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Russia has provided funding for the purchase and supply of medical modules, medicines and disposables for 60,000 people in countries most affected by the Ebola outbreak. More medics and volunteers are expected to go to West Africa in the coming days

The deadly Ebola virus is currently spreading across West Africa, with cases registered in Liberia, Sierra Leone, Guinea, Nigeria, Senegal and the Democratic Republic of Congo. The virus is transmitted through direct contact with the blood, body fluids or tissue of infected animals or people. Several countries, including the United States, the United Kingdom, Canada and Japan are currently working on vaccines.

Joining the global fight against the outbreak of Ebola virus disease, Russia has over the past few months been issuing a highly overwhelming response. On its website, the Russian Foreign Affairs Ministry has said they were convinced that Russia's active participation in international collective efforts would make a noticeable contribution to the elimination of the outbreak of this dangerous disease.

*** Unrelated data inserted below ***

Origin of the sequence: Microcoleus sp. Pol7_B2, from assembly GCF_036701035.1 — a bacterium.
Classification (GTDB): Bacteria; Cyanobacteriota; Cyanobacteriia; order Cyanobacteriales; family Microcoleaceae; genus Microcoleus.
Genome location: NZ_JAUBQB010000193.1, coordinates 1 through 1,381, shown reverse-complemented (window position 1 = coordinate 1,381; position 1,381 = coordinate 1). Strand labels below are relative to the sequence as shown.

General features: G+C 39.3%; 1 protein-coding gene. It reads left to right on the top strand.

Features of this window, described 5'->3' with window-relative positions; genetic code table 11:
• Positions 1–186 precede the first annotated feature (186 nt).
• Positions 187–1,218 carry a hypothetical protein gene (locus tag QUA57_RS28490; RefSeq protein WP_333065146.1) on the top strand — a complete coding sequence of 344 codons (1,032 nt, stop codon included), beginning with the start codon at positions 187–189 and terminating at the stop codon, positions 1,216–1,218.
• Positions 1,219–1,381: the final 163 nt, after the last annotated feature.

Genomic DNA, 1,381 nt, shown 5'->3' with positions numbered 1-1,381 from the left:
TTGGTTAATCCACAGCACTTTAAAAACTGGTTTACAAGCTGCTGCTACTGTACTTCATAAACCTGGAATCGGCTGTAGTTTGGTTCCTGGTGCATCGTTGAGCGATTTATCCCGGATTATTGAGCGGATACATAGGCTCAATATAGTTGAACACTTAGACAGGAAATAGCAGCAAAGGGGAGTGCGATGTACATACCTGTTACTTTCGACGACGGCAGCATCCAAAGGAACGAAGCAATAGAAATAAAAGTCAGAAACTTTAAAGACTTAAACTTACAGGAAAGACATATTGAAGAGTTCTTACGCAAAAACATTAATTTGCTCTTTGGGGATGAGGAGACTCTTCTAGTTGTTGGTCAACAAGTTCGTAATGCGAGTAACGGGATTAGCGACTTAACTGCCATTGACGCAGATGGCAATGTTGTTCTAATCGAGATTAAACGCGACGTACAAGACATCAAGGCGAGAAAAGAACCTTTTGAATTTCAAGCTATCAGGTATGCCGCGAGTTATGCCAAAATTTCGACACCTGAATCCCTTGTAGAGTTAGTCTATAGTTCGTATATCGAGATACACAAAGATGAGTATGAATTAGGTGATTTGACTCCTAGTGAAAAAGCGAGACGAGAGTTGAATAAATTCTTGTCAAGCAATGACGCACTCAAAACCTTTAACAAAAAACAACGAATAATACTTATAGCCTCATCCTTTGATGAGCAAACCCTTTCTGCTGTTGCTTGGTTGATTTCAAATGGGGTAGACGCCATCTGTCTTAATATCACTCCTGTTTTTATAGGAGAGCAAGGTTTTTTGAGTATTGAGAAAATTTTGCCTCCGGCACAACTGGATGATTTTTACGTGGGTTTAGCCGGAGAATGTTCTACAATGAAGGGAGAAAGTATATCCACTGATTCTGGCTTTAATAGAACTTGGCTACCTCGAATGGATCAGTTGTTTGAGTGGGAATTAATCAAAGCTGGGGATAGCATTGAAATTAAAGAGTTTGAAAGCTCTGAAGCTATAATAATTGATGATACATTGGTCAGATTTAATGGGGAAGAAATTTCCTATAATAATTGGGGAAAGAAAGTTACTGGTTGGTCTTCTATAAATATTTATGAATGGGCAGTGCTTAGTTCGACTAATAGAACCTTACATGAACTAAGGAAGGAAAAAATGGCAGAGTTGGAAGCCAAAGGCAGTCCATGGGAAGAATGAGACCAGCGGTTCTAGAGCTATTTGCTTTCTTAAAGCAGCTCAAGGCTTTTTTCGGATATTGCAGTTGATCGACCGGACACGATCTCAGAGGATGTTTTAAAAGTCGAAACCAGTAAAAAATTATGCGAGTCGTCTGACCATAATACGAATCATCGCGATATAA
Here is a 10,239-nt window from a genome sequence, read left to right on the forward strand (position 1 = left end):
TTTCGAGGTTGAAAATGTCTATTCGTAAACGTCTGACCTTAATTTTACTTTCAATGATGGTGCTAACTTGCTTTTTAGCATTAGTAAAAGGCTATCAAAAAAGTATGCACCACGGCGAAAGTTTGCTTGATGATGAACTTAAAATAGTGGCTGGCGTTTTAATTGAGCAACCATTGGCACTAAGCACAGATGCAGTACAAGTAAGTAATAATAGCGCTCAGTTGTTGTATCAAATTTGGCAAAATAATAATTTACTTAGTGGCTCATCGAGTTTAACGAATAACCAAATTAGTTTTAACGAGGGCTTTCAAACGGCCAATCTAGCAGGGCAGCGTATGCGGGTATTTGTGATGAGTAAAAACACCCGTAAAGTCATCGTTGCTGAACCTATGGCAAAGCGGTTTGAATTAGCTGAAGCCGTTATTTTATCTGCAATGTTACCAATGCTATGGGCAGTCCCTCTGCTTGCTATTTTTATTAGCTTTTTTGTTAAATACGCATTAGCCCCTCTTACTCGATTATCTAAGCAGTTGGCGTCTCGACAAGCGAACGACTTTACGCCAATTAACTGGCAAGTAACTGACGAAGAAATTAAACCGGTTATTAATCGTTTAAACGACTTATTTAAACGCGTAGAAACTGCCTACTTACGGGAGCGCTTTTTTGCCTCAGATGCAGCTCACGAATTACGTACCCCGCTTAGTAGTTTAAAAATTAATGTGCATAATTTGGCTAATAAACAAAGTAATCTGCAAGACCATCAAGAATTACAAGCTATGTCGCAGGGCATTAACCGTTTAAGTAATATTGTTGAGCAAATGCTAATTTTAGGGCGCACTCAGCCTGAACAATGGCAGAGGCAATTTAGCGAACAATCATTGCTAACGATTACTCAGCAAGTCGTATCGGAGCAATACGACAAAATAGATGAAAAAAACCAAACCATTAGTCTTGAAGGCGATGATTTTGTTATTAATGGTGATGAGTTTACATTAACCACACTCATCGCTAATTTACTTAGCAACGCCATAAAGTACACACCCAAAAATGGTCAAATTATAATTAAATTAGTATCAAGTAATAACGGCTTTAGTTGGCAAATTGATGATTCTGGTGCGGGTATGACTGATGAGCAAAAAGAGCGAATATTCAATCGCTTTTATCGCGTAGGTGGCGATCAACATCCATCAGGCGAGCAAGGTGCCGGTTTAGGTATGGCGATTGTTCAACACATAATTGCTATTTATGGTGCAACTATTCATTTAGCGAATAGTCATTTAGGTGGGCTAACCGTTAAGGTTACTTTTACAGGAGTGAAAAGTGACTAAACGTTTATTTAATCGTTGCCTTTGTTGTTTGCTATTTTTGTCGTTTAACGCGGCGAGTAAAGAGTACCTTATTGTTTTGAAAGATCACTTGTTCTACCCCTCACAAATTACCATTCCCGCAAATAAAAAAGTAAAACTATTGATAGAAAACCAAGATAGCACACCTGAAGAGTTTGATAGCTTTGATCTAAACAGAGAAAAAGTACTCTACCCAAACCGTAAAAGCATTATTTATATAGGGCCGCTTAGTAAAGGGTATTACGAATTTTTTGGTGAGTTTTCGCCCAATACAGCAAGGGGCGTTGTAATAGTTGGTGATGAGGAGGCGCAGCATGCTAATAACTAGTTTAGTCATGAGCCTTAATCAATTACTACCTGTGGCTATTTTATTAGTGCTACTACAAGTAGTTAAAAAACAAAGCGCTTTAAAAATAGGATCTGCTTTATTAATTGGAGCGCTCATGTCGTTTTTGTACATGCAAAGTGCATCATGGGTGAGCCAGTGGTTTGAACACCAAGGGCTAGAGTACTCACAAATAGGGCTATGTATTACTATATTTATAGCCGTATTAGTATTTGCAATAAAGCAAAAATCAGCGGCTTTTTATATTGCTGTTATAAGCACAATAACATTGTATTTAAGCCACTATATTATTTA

Russian Foreign Minister Sergey Lavrov also told reporters that Russia was ready to send more highly qualified experts to assist in the fight against the epidemic in Africa. ‘Russia will make an active contribution to the efforts of the world community,’ Lavrov noted, speaking on the sidelines of the recent UN General Assembly meeting in New York.

He outlined Russia's task for effective participation in global efforts. Ebola virus is a problem that should bring all countries together, Lavrov said. The UN Security Council has called the Ebola outbreak a threat to international peace and security.

Recognising the health crisis and its rising humanitarian aspects and possible negative impact on the economy, Russia has joined global efforts to fight the epidemic by partnering with the United Nations, other international organisations and the governments of affected countries (Congo, Guinea, Liberia, Sierra Leone, Nigeria and Senegal), where the epidemic is reportedly getting worse on daily basis.